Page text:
Tuesday, December 29, 2015

Waiting for the itch

Exactly seven years ago, i signed up on Twitter having no idea what it was all about. It had a famous character limit of 140 which i found exciting. I simply took it up as a challenge to condense my thoughts within the available space. My initial followers were some random “gay” bots from Australia. To make matters worse, i used to reply to them thinking they were for real. It took me a while to figure out what a bot was. This was way before i turned into one. But more interestingly, i was thrilled to be sharing a platform with the who's who of the world. My favourite Hollywood stars, footballers and other global personalities had Twitter handles. Wow. It was being invited to a VVVVIP party. Like a moron, i was shooting them tweets hoping they will read it. I wasn't expecting replies from them. My expectations have always been lower than my self-esteem. I remember once congratulating Stephen Fry on something, once XOXO-ing Monica Bellucci's fake account and once telling Dalai Lama that he was absolutely right! 


I often used to disagree with Deepak Chopra and made no bone about displaying my opinions in public. Taslima Nasreen once suggested that she'd love to adopt me. OK, she didn't. But she said something to the effect of becoming rich enough one day to let me tweet carelessly the way i did. She was one of the last Twitter folks i spoke to before turning silent in 2010. I used to converse with non-celebs. A lot, actually. About movies, music, football and life in general. Fortunately, i never got into an argument with anyone. Was too lazy to do that back then. Am too laziest to do that right now. Some things don't change. What really changed though is i don't attract trolls like i did back in '12 and '13. Maybe they've realized that there's no point nitpicking. Nobody wins in a battle involving me. Not me. Not them. What also changed is the way Twitter is functioning today, especially in our country. During my early days, there was a Christmasy positive spirit throughout the year. Brand contests were just picking up. People weren't into politics and used to have random conversations dictated by the trends in the West. Nowadays, Twitter India is more desi. There's a clear balance. If there are SRK fans hosting fanaticism on one hand, then there are Sallu fans on the other. The same is true for political party supporters. There are liberals as well as bhakts. The habit of labelling people just because they don't agree with your views is also fast catching steam. The level of humour is also swinging nicely. Of course, American tweeps can't be beaten when it comes to jokes written in English. One of the main reasons why this is so is, an Indian tweep would be more comfortable RT-ing a random Umreeki guy than an Indian one. There is a fetching circle within which most tweeps operate. I-scratch-your-back-and-you-scratch-mine attitude is in full display. Which is why even the most celebrated Indian tweeps aren't going global as such as their finest tweets remain within the pre-ordained circle. The easiest route out is to stay away from these circles like i do but your reach will be heavily compromised. Are you prepared for that? If yes, don't expect logic behind everything you read. You are better off on the other side. No, not with Adele.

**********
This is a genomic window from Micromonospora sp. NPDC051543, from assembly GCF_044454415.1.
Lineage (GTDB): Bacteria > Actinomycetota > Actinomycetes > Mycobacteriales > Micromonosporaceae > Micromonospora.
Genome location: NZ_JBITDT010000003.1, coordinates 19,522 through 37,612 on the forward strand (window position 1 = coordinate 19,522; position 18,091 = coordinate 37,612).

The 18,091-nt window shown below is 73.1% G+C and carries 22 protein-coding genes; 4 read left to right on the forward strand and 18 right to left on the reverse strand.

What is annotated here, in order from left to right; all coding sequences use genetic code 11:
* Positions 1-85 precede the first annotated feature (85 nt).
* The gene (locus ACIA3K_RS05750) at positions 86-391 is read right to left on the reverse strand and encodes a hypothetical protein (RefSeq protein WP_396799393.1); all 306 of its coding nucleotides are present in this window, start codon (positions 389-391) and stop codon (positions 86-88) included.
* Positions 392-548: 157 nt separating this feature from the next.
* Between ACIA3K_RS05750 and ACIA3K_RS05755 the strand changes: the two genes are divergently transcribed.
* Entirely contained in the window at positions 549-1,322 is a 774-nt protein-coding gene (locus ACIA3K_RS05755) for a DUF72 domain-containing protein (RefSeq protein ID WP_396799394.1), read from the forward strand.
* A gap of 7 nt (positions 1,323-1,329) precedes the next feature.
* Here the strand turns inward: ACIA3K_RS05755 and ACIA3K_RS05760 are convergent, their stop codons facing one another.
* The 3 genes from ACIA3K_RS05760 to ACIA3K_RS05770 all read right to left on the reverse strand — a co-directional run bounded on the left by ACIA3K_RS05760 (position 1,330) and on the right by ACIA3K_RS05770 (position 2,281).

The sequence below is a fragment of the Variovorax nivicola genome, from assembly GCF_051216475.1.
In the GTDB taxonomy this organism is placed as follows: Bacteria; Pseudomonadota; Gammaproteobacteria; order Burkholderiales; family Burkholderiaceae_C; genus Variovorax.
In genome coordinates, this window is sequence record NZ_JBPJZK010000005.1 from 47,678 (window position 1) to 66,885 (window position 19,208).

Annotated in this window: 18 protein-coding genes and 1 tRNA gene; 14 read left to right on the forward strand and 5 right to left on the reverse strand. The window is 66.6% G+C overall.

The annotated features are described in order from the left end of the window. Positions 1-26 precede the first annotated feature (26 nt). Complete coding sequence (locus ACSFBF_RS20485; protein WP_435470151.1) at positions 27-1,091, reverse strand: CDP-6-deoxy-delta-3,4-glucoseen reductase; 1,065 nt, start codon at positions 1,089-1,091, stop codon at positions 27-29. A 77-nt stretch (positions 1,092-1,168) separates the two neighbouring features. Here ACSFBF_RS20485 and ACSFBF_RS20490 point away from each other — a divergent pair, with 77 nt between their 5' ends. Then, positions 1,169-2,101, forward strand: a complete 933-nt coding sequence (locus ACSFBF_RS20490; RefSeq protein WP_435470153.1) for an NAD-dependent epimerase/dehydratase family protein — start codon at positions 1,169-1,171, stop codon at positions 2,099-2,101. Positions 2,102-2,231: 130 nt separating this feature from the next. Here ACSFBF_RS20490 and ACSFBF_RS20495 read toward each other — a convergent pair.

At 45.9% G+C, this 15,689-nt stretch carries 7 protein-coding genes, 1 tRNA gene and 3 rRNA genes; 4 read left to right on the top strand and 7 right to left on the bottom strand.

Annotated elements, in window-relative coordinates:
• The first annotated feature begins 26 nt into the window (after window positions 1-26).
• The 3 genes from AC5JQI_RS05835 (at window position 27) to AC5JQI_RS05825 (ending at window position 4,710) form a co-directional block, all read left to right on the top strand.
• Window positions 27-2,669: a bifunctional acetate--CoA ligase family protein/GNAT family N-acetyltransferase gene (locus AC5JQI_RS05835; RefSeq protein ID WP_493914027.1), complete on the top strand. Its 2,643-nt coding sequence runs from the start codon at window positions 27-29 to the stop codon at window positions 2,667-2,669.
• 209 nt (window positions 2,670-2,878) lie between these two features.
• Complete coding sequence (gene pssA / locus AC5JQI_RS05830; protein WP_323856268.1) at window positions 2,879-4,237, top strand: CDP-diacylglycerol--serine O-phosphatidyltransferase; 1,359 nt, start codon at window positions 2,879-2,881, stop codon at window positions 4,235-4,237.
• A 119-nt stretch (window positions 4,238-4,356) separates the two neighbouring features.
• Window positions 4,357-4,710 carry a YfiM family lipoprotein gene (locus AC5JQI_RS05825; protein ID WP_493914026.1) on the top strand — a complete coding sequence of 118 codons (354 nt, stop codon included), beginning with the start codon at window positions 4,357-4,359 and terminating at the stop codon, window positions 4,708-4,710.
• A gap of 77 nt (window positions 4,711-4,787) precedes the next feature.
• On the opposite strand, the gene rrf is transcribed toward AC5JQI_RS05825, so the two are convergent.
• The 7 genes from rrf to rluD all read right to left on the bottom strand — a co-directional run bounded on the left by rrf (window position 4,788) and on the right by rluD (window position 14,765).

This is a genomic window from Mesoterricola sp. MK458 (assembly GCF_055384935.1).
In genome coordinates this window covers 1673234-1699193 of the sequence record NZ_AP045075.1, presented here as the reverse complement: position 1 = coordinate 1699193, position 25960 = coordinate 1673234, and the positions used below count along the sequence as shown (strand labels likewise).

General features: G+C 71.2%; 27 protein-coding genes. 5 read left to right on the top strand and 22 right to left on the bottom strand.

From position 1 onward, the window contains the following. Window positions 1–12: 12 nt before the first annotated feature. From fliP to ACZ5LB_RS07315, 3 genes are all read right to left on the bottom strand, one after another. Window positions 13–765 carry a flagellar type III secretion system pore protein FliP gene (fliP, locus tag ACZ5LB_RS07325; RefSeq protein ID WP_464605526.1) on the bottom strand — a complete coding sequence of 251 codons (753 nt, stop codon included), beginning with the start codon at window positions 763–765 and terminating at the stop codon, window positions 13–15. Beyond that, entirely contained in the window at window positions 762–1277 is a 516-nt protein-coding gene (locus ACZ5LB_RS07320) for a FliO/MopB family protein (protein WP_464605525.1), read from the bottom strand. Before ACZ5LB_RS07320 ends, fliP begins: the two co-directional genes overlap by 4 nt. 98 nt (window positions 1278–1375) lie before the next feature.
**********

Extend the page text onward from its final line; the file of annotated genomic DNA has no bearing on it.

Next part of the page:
Speaking of the other side, i finally signed up on Instagram and Snapchat in 2015. For somebody who works in the social media sector, i'm damn slow. However, everyday is a lesson for me in how human behaviour is ridiculously different after the login button is hit. I see how people turn funny or righteous just because they believe their online avatar demands so. If you try to break the mould they'll mock you. An Akshar can't tweet philosophical stuff even if he wants to. He has to stick with awesome graphics and lame puns. There's no scope for evolution per se. You aren't supposed to change. Your old forgotten tweets and FB posts won't let you. Look at me. I haven't changed either. I was tad boring on the evening of December 29th, 2009. I still am. 

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